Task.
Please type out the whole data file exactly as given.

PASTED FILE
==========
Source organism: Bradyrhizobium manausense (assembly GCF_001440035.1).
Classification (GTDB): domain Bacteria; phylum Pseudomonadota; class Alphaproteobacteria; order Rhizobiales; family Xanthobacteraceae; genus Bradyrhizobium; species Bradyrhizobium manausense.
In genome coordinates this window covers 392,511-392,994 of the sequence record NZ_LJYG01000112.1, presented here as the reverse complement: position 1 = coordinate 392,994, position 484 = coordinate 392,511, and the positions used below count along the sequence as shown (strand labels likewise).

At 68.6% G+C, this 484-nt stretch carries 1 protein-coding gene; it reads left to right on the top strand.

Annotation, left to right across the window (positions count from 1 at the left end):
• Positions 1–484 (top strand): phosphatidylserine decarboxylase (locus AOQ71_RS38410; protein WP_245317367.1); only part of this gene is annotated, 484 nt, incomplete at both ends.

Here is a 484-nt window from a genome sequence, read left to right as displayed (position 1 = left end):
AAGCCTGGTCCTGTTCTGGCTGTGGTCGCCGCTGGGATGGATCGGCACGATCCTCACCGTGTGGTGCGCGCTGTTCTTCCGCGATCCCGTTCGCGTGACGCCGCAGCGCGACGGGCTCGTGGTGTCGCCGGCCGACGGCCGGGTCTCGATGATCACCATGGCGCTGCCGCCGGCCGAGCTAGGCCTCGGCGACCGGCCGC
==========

Source organism: Bradyrhizobium manausense (assembly GCF_001440035.1).
Classification (GTDB): domain Bacteria; phylum Pseudomonadota; class Alphaproteobacteria; order Rhizobiales; family Xanthobacteraceae; genus Bradyrhizobium; species Bradyrhizobium manausense.
In genome coordinates this window covers 392,511-392,994 of the sequence record NZ_LJYG01000112.1, presented here as the reverse complement: position 1 = coordinate 392,994, position 484 = coordinate 392,511, and the positions used below count along the sequence as shown (strand labels likewise).

At 68.6% G+C, this 484-nt stretch carries 1 protein-coding gene; it reads left to right on the top strand.

Annotation, left to right across the window (positions count from 1 at the left end):
• Positions 1–484 (top strand): phosphatidylserine decarboxylase (locus AOQ71_RS38410; protein WP_245317367.1); only part of this gene is annotated, 484 nt, incomplete at both ends.

Here is a 484-nt window from a genome sequence, read left to right as displayed (position 1 = left end):
AAGCCTGGTCCTGTTCTGGCTGTGGTCGCCGCTGGGATGGATCGGCACGATCCTCACCGTGTGGTGCGCGCTGTTCTTCCGCGATCCCGTTCGCGTGACGCCGCAGCGCGACGGGCTCGTGGTGTCGCCGGCCGACGGCCGGGTCTCGATGATCACCATGGCGCTGCCGCCGGCCGAGCTAGGCCTCGGCGACCGGCCGC